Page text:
• Anything with high effort and low to medium impact (or even some tasks that are high effort and high impact) are likely things that can and should be delegated to an excellent VA

Now, you should have a list of things that would be perfect for a VA to tackle for you, and you should be gaining an understanding of the skill sets that might be required from this person.

The next step is to source and hire a VA. We recommend using platforms like Upwork, Freelancer, or LinkedIn to source talent, in addition to requesting referrals from your network, and even looking into VA agencies. This should be enough to at least get a small pool of candidates for you to start sorting through.

From there, set to work interviewing and assessing the best “fit” for your business.

Always conduct your interviews over Zoom (face to face is a critical component of working well with your VA), and be sure to assign test projects or tasks that align with the type of skills or behaviors that will be required of this individual. Look for a healthy mix of experience, cultural “fit,” and communication skills.

(Note: We’re keeping this surface level, but if you’d like a deeper dive into EXACTLY how to go about this, and all of the best practices for onboarding and supporting your VA so that they do excellent work for you, we have a 3-hour, value packed training course on all of the ins and outs of using VAs in your business called Scaling with VAs – available for $27 here.)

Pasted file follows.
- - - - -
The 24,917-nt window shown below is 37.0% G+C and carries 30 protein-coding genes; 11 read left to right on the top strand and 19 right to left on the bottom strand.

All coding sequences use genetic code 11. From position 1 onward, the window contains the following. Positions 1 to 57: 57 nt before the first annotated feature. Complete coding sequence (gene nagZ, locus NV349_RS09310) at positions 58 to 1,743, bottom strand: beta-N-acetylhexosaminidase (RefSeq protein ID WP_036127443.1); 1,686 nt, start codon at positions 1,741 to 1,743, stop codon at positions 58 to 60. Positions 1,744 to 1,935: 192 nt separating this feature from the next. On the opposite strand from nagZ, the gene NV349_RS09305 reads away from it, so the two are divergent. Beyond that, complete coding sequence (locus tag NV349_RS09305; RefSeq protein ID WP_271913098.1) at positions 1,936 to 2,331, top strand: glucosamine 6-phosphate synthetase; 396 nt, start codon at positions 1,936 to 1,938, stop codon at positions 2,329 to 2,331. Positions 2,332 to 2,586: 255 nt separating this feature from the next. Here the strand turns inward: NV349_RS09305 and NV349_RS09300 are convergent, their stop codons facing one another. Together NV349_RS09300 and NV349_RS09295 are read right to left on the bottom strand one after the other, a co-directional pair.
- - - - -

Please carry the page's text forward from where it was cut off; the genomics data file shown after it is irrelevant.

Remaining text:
Getting the Most From Your VA

Oftentimes, getting the best and most consistent performance from your virtual assistants has very little to do with them… and nearly everything to do with you.

Here is sort of a rapid fire list of things you can do to best leverage your VAs:

  • Clear, concise communication of project details and expectations are paramount to the success of any VA. If the objectives and end goal are not made clear, they will struggle. Remember that, in many cases, your VA will be a literalist – they will do what you tell them to do, EXACTLY how you told them to do it. So, think through what you are asking them to do and communicate it clearly.